The principle of gender equality has found more space in several societies over the last two decades and, has begun to underpin all aspects of national development.
For this reason, governments, international organizations and the civil society met this week on July 26 to 28, 2011 at the ‘High Level Global Meeting’ on Gender Responsive Planning and Budgeting, at Kigali Serena Hotel, Rwanda.
Among the key issues of discussion was the need for governments to ensure that that the collection and allocation of public resources, is done in ways that contribute effectively to the advancing of gender equality and women empowerment.
Besides Rwanda’s Government, several partners including UN Women, European Union, DfID, UNFPA, the civil society, academia and several Non-Governmental Organisations participated as a show of support toward improving the process of Gender Responsive Budgeting (GRB) in the respective countries.
Michelle Bachelet, UN Women’s Executive Director in her video message, applauded the approval of the organisation’s first Strategic Plan—among its six objectives, Bachelet said, one is, “ensuring that planning and budgeting processes promote gender equality.”
She explained that in order for the above objective to be achievable, the commitment and leadership of ministries of finance in respective countries, is a required.
“Ministries of finance are also in charge of putting in place systems that recognize gender equality as a key component in achieving development results at sector and local level. Ministries of finance can ensure that the allocation and spending of funds on the priorities of women and girls, is tracked,” Bachelet said.
She emphasized the fact that effective development is when prosperity and equity for all, is achieved. Additionally, Bachelet cited the importance of work done by the civil society organizations, parliamentarians and donors when it comes to supporting national efforts and priorities in addressing gender inequality.
John Rwangombwa, Rwanda’s Minister of Finance and Economic Planning, said the High Level Meeting, “provides a unique opportunity to review the progress made in the area of Gender Responsive Planning and Budgeting around the world, as well as the opportunity to share the best practices and address key challenges.”
He explained the necessity for governments to promote gender equity and accountability in order to transform people’s lives.
“Accountability is a legal obligation of our governments. Our aim is therefore, to make sure that all our policies and services are in the interest of society—especially women, who have lagged behind for years,” he said.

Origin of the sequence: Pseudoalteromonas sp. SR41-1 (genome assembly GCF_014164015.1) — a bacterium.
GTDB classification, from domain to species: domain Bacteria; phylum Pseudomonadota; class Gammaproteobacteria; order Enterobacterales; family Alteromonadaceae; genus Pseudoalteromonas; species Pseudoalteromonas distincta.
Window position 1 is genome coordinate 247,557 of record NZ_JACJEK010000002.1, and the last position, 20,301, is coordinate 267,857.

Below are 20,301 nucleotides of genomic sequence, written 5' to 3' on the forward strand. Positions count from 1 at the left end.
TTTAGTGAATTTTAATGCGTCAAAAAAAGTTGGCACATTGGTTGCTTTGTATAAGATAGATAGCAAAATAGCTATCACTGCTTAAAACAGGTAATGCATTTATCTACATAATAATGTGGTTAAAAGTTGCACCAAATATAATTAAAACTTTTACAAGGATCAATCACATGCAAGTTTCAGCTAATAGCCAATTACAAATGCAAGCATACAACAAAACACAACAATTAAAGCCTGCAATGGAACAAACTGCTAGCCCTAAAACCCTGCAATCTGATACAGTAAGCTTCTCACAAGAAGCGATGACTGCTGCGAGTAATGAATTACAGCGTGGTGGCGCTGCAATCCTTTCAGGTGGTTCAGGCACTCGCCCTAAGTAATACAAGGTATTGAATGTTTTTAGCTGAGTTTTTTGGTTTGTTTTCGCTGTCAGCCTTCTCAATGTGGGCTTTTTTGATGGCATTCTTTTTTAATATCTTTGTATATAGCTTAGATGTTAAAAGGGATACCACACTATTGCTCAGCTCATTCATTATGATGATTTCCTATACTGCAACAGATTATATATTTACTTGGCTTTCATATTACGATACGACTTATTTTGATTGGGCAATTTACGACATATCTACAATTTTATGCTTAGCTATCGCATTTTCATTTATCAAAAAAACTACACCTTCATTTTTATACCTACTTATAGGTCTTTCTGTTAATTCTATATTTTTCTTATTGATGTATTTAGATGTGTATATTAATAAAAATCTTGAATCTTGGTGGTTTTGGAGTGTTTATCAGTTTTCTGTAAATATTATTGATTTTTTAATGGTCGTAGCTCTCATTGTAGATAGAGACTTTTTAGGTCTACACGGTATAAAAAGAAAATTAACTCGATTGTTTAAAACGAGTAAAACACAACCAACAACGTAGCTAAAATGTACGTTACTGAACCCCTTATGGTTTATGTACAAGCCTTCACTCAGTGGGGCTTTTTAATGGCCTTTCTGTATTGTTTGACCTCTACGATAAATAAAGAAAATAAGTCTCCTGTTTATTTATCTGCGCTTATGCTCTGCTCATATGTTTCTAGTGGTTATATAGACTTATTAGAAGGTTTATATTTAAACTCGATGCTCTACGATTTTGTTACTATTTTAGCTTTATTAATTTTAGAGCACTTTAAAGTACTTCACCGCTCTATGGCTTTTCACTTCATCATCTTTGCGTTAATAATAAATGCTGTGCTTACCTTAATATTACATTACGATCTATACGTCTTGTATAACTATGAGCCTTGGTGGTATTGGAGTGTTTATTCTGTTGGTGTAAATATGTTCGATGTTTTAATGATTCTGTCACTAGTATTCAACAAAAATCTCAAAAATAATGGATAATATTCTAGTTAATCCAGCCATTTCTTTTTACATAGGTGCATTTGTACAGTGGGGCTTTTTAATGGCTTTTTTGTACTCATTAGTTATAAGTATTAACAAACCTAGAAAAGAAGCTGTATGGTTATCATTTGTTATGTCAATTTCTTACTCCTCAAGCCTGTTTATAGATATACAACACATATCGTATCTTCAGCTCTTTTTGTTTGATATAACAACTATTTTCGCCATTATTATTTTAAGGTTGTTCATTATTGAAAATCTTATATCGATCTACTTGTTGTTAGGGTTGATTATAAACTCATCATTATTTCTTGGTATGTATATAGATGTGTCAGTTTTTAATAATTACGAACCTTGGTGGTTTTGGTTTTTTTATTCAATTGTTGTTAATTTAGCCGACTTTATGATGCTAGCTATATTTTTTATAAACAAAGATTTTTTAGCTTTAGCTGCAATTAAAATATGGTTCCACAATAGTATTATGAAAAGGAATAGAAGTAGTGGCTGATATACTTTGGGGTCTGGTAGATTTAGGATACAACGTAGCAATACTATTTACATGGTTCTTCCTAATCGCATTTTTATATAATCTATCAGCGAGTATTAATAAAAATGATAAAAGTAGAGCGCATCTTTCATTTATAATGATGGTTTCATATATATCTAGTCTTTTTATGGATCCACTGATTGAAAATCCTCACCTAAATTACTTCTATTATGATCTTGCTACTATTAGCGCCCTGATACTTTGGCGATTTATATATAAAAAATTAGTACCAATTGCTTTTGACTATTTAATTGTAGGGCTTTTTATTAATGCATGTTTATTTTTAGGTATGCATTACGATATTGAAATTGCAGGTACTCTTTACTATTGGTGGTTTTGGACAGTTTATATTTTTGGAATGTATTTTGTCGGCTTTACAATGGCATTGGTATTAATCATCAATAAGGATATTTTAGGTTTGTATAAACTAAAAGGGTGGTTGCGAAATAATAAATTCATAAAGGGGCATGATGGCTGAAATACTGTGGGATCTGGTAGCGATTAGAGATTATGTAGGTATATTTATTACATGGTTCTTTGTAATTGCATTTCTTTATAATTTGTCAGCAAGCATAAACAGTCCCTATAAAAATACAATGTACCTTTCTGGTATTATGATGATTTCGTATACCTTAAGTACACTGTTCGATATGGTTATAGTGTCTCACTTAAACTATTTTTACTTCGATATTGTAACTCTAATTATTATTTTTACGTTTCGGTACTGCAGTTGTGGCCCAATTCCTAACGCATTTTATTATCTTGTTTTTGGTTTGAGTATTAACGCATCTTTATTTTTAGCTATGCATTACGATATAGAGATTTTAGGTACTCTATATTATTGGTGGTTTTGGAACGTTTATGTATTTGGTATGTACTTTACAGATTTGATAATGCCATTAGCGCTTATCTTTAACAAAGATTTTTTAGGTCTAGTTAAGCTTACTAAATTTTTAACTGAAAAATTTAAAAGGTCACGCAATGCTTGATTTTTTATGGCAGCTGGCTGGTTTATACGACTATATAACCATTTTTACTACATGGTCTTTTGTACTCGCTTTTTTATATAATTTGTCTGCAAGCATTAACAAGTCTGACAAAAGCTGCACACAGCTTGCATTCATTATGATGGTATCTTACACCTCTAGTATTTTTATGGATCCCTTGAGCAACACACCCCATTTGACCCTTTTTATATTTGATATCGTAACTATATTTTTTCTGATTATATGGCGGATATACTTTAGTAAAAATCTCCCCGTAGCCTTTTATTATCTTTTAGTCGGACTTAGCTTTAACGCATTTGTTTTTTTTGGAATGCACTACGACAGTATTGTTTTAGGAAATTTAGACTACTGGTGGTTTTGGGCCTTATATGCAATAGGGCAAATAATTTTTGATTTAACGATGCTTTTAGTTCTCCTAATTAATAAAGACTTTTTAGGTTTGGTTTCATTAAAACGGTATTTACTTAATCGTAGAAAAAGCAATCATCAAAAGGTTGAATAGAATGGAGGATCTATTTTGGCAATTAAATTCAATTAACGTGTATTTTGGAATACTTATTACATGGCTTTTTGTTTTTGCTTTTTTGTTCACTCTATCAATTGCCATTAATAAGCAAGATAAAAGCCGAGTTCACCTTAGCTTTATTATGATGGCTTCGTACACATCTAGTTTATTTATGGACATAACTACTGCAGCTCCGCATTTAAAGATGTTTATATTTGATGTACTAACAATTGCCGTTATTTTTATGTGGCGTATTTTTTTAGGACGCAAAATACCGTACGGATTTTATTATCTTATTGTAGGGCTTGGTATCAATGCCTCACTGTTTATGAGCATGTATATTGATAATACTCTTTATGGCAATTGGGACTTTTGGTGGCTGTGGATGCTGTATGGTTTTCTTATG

In her presentation, Professor Diane Elson from the University of Essex, UK, said that Women Organizations play a vital role in advocating and promoting gender equality and women’s rights.
“I am a bit more optimistic today than I was 10 years ago because I have seen more women organizations holding governments and its activities to account,” Elson said.
However, she cited the challenge that, “the belief that Gender Equality has already been achieved” is a hindrance to progress in certain countries, thus, the need for women organistaions to continue working hard.
Patricia Munabi, the Executive Director of the Forum for Women in Democracy, a women’s Non-Governmental Organization (NGO) in Uganda said that, “it is important to have a just and fair society where women and men work toward the effective representation of women concerns so that they are enacted into laws and budgets.”
Forum for Women in Democracy (FOWODE), is among several NGO’s from around the world that are responsible for implementing Gender Budget Programmes to advocate for gender balanced budgets.
According to Munabi, since FOWODE’s establishment 15 years ago, the organization has been able to, “influence policy change,” something she explains as the biggest achievement in her profession.
“The goodwill is there, however, changing people’s mindsets is where a lot of work has to be done,” Munabi said.
“When we speak of Gender Responsive Budgets, so many people are resistant because they think we are advocating for the creation of a separate budget for women or just increasing spending for women’s programmes; yet that is not the case in point: the goal of Gender Responsive Budgeting is to ensure that the equitable distribution of government resources goes to improving gender equality and empowering women who in turn empower their societies,” Munabi explained.
Among the most effective ways in which FOWODE ensured the flow of national policies to the local level was by setting up Village Budget Clubs within local communities.
According to Munabi, Village Budget Clubs (VBC’s) have built a mass of activists who identify community specific priorities and hold leaders accountable for the flow of funds, and the delivery of good services to the public.
Additionally, Julius Mukunda, the Senior Programme Director said that through convincing governments to accept Gender Budgeting and Planning, they are able to, “mobilize and train ordinary women and men in Gender Budgeting skills as a way of improving their participation.”
The ‘High Level Meeting’ that ends today, Thursday July 28th, 2011 will result in recommendations that will greatly improve GRB as a tool for gender equity and aid effectiveness, in the over 90 countries that apply this methodology.